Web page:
In what can be termed a major development, on November 19, 2019, the ICC’s pre-trial chamber authorised an investigation into the acts of violence against Rohingya Muslim minority of Myanmar. The authorisation follows a prosecutorial request to conduct an inquiry into possible commission of ‘atrocity crimes’ in Myanmar as listed in the Rome Statute of International Criminal Court, in particular, crimes against humanity.

Myanmar itself is not a party to the Rome Statute. However, the investigation has been authorised on the basis that parts of the crimes have taken place in Bangladesh, which accepts ICC’s jurisdiction. The crimes falling under ICC’s jurisdiction include crimes against humanity, genocide, war crimes and aggression. If a part of these crimes, such as murder, torture or rape takes place on the territory of a state party or a state having accepted jurisdiction, the ICC’s may step in and exercise its jurisdiction. In this case, the Gambia invoked the ICC’s jurisdiction. The Gambia maintained that part of the crime, i.e. ‘deportation’ took place in Bangladesh.

Since 2016, there have been countless reports of human rights violations of Myanmar’s Rohingya Muslim minority at the hands of its overwhelming Buddhist majority. It has been claimed that the reign of terror was unleashed at the behest of Buddhist monks who set out to cleanse Myanmar of Rohingyas. Allegedly, the fiery speeches of these monks provoked Buddhist citizens to commit the acts of murder, rape, persecution and deportation to annihilate Rohingyan Muslims. It is estimated that to date about 25,000 Rohingyans have been killed, and 600,000 to 1 million have been forced to take refuge in neighbouring Bangladesh. The latter enabled the ICC to authorise an investigation as Bangaladesh had accepted ICC’s jurisdiction.

According to the definition of crimes against humanity under the ICC statute, any act of willful murder, rape, deportation, and persecution on national racial, religious and ethnic grounds may qualify as crime against humanity if the same is committed in the backdrop of a widespread or systematic attack directed against any civilian population, with knowledge of the attack. Now what is to be established through investigation is whether crimes against humanity have taken place on the territory of Myanmar against an ethnic minority. Also, was the government of Myanmar’ unable’ or ‘unwilling’ to put a stop to the atrocities? If the above elements are satisfied, the ICC can summon the accused in their individual capacity and carry on with the trial. According to the judges of the ICC pre-trial chamber, the requisite threshold level has been achieved to warrant an investigation.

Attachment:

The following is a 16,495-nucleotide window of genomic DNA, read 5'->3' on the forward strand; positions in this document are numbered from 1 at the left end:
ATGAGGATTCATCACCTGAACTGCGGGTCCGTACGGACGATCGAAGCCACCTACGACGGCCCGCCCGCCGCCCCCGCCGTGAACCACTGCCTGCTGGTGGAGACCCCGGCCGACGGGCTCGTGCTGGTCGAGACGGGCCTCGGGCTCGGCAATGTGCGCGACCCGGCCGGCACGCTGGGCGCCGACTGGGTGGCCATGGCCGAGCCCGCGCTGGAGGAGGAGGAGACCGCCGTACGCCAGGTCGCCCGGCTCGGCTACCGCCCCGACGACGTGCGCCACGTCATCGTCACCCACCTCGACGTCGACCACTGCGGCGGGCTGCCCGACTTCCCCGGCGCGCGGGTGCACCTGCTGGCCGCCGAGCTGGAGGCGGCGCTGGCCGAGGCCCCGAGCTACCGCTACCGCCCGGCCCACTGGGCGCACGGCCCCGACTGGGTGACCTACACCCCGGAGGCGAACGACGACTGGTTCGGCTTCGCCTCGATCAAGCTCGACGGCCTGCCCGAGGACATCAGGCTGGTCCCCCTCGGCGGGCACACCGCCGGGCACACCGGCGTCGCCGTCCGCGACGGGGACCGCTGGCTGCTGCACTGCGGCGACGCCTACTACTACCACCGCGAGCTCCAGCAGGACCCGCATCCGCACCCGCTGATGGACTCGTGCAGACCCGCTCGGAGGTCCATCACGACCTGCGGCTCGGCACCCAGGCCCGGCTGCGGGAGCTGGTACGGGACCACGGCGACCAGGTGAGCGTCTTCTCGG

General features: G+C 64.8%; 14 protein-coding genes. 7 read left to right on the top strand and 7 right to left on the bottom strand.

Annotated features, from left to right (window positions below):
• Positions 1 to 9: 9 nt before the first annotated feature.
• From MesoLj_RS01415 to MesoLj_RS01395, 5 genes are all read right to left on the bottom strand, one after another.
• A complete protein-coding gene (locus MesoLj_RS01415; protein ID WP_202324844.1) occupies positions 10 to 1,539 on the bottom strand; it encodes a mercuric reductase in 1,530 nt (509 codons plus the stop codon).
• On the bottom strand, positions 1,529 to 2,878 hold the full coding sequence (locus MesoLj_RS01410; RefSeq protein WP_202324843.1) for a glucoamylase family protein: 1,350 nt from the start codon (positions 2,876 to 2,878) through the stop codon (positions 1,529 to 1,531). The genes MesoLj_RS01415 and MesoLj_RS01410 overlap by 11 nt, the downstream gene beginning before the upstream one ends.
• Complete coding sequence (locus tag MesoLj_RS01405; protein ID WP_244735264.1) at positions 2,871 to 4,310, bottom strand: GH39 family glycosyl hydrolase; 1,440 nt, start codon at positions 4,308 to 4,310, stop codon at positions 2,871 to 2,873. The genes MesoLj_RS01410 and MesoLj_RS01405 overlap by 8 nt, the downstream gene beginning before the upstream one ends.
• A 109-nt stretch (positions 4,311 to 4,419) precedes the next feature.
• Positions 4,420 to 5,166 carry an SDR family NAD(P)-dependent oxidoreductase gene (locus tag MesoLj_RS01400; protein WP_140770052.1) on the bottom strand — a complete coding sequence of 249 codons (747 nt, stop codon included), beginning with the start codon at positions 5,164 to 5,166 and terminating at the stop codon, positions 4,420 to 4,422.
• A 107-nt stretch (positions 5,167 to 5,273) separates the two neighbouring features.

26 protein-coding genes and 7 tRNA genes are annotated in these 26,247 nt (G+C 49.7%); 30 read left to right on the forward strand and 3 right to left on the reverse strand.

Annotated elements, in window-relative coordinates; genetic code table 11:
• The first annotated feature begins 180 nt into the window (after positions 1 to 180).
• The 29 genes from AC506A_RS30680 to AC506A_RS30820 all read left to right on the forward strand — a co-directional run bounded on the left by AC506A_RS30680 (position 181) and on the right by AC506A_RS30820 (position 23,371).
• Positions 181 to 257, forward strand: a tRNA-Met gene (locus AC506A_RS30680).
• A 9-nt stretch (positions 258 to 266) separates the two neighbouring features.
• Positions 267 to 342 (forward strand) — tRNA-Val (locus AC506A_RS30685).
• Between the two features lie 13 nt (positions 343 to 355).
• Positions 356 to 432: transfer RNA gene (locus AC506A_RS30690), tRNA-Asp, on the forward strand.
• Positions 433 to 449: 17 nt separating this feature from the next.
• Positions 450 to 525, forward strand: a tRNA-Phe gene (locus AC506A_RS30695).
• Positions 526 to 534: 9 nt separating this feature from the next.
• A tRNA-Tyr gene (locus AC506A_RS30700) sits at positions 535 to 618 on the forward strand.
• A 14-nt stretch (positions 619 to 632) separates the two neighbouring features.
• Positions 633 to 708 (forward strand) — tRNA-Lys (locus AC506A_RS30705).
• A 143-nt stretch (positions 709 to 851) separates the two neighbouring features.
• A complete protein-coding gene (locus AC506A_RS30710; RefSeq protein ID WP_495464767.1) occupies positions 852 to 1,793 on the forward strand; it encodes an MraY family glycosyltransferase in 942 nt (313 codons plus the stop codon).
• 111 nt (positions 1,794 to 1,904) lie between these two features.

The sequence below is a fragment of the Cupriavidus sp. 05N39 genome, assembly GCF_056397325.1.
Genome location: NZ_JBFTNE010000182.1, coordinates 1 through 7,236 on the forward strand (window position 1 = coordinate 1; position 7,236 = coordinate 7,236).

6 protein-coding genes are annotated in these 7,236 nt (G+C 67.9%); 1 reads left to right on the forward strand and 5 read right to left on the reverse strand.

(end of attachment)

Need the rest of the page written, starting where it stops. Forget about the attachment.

Assuming that the actus reus of the crime can be established, the difficult part would be to establish mens rea or mental part of the crime. Since Myanmar has been insisting that the acts of murder, rape, deportation, and persecution were committed without its knowledge, it would be interesting to see how the prosecutor would go about proving the element of wider design. Nevertheless, a beginning has been made, a window has been opened, and this opening carries a ray of hope for oppressed minorities anywhere in the world. The message is loud and clear that if a country is silent over gross human rights violations on its territory, it should be deemed to be privy to the crime (being ‘unable’ or ‘unwilling’). Thus, the ICC can intervene, provided a part of the crime has taken place on the territory of a state party to the Rome statute.

Subsequent to the ICC ruling in “the situation in Bangladesh/Myanmar”, the Gambia submitted another application under the Genocide Convention 1948 in the International Court of Justice (ICJ) for an indication of provisional measures requiring Myanmar to prevent violence and human rights abuses against Rohingyans on its territory. On January 23, 2020, the ICJ ordered provisional measures, hence, accepting the application of the Gambia in “The Gambia v. Myanmar” provisional measures case.

What lessons can one draw from this episode? Since neither India nor Pakistan is a party to the Rome statute, the jurisdiction of ICC cannot be invoked. Nonetheless, the Kashmiris, if they are deported or forced to take refuge in a neighbouring country because of their targeted persecution, the jurisdiction of the ICC might be invoked, provided the country of refuge, like Afghanistan, is a party to the Rome statute. Numerous statements of RSS/ BJP top brass are on record to establish their intention to purge India of Muslim minority and to establish a Hindu supremacist state. Likewise, incidents of public lynching of Muslims and denial of citizenship rights can all constitute the required elements of ‘atrocity crimes’ subject to the ICC jurisdiction.

Therefore, Pakistan needs to ratify the Rome Statute without further delay. Ratifying the Rome Statute will help in restraining India from pushing its agenda of establishing a Hindu supremacist state by driving out its religious minorities under the threat of persecution.